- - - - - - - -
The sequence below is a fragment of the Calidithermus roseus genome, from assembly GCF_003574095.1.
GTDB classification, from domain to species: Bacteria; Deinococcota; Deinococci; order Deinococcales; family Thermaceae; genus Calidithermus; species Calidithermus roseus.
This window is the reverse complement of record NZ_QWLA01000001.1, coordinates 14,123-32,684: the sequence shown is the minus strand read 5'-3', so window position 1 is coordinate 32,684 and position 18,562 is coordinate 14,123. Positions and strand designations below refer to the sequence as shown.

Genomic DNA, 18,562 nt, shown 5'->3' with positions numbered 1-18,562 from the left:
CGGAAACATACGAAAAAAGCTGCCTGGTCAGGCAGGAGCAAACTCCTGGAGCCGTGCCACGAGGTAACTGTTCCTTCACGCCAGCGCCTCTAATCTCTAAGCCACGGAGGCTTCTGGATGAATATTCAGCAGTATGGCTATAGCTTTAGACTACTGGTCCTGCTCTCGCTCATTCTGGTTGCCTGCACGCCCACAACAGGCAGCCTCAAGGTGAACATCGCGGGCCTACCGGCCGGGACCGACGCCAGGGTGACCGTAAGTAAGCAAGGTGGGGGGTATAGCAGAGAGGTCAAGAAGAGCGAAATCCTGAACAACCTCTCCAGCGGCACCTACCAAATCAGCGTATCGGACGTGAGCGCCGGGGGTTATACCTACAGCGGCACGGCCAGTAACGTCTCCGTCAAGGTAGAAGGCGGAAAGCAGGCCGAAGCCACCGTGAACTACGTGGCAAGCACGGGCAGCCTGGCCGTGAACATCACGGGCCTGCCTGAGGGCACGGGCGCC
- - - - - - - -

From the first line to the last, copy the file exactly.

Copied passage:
The sequence below is a fragment of the Calidithermus roseus genome, from assembly GCF_003574095.1.
GTDB classification, from domain to species: Bacteria; Deinococcota; Deinococci; order Deinococcales; family Thermaceae; genus Calidithermus; species Calidithermus roseus.
This window is the reverse complement of record NZ_QWLA01000001.1, coordinates 14,123-32,684: the sequence shown is the minus strand read 5'-3', so window position 1 is coordinate 32,684 and position 18,562 is coordinate 14,123. Positions and strand designations below refer to the sequence as shown.

Genomic DNA, 18,562 nt, shown 5'->3' with positions numbered 1-18,562 from the left:
CGGAAACATACGAAAAAAGCTGCCTGGTCAGGCAGGAGCAAACTCCTGGAGCCGTGCCACGAGGTAACTGTTCCTTCACGCCAGCGCCTCTAATCTCTAAGCCACGGAGGCTTCTGGATGAATATTCAGCAGTATGGCTATAGCTTTAGACTACTGGTCCTGCTCTCGCTCATTCTGGTTGCCTGCACGCCCACAACAGGCAGCCTCAAGGTGAACATCGCGGGCCTACCGGCCGGGACCGACGCCAGGGTGACCGTAAGTAAGCAAGGTGGGGGGTATAGCAGAGAGGTCAAGAAGAGCGAAATCCTGAACAACCTCTCCAGCGGCACCTACCAAATCAGCGTATCGGACGTGAGCGCCGGGGGTTATACCTACAGCGGCACGGCCAGTAACGTCTCCGTCAAGGTAGAAGGCGGAAAGCAGGCCGAAGCCACCGTGAACTACGTGGCAAGCACGGGCAGCCTGGCCGTGAACATCACGGGCCTGCCTGAGGGCACGGGCGCC